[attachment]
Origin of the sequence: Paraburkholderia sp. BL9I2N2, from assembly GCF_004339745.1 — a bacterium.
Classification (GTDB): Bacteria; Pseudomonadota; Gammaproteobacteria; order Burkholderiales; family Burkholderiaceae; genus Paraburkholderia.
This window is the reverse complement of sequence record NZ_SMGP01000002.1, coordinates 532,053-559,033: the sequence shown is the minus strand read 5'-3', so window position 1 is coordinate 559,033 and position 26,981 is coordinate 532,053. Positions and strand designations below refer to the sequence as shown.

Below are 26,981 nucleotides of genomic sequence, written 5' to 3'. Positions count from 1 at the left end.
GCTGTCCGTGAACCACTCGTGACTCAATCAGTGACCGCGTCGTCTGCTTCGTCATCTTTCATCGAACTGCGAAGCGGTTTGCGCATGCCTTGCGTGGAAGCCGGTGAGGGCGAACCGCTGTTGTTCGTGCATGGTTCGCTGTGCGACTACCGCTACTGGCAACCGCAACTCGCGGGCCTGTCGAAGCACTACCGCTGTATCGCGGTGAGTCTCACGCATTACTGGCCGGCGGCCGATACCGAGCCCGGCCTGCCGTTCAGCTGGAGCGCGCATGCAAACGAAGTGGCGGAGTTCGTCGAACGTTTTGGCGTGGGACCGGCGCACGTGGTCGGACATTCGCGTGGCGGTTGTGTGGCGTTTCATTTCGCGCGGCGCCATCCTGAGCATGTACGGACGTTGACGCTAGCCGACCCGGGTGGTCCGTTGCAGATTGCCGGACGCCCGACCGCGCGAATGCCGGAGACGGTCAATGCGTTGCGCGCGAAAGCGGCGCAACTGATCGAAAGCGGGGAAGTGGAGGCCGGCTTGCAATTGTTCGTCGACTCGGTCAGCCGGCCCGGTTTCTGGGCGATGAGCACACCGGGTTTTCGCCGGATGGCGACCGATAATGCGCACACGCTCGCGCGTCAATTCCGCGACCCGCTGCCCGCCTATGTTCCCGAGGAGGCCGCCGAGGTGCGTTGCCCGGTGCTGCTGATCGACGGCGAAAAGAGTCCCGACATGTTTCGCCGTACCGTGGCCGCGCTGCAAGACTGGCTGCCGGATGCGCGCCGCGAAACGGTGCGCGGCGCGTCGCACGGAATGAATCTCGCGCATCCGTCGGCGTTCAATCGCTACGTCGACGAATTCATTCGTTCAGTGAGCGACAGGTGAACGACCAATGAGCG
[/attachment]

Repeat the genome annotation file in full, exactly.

Origin of the sequence: Paraburkholderia sp. BL9I2N2, from assembly GCF_004339745.1 — a bacterium.
Classification (GTDB): Bacteria; Pseudomonadota; Gammaproteobacteria; order Burkholderiales; family Burkholderiaceae; genus Paraburkholderia.
This window is the reverse complement of sequence record NZ_SMGP01000002.1, coordinates 532,053-559,033: the sequence shown is the minus strand read 5'-3', so window position 1 is coordinate 559,033 and position 26,981 is coordinate 532,053. Positions and strand designations below refer to the sequence as shown.

Below are 26,981 nucleotides of genomic sequence, written 5' to 3'. Positions count from 1 at the left end.
GCTGTCCGTGAACCACTCGTGACTCAATCAGTGACCGCGTCGTCTGCTTCGTCATCTTTCATCGAACTGCGAAGCGGTTTGCGCATGCCTTGCGTGGAAGCCGGTGAGGGCGAACCGCTGTTGTTCGTGCATGGTTCGCTGTGCGACTACCGCTACTGGCAACCGCAACTCGCGGGCCTGTCGAAGCACTACCGCTGTATCGCGGTGAGTCTCACGCATTACTGGCCGGCGGCCGATACCGAGCCCGGCCTGCCGTTCAGCTGGAGCGCGCATGCAAACGAAGTGGCGGAGTTCGTCGAACGTTTTGGCGTGGGACCGGCGCACGTGGTCGGACATTCGCGTGGCGGTTGTGTGGCGTTTCATTTCGCGCGGCGCCATCCTGAGCATGTACGGACGTTGACGCTAGCCGACCCGGGTGGTCCGTTGCAGATTGCCGGACGCCCGACCGCGCGAATGCCGGAGACGGTCAATGCGTTGCGCGCGAAAGCGGCGCAACTGATCGAAAGCGGGGAAGTGGAGGCCGGCTTGCAATTGTTCGTCGACTCGGTCAGCCGGCCCGGTTTCTGGGCGATGAGCACACCGGGTTTTCGCCGGATGGCGACCGATAATGCGCACACGCTCGCGCGTCAATTCCGCGACCCGCTGCCCGCCTATGTTCCCGAGGAGGCCGCCGAGGTGCGTTGCCCGGTGCTGCTGATCGACGGCGAAAAGAGTCCCGACATGTTTCGCCGTACCGTGGCCGCGCTGCAAGACTGGCTGCCGGATGCGCGCCGCGAAACGGTGCGCGGCGCGTCGCACGGAATGAATCTCGCGCATCCGTCGGCGTTCAATCGCTACGTCGACGAATTCATTCGTTCAGTGAGCGACAGGTGAACGACCAATGAGCG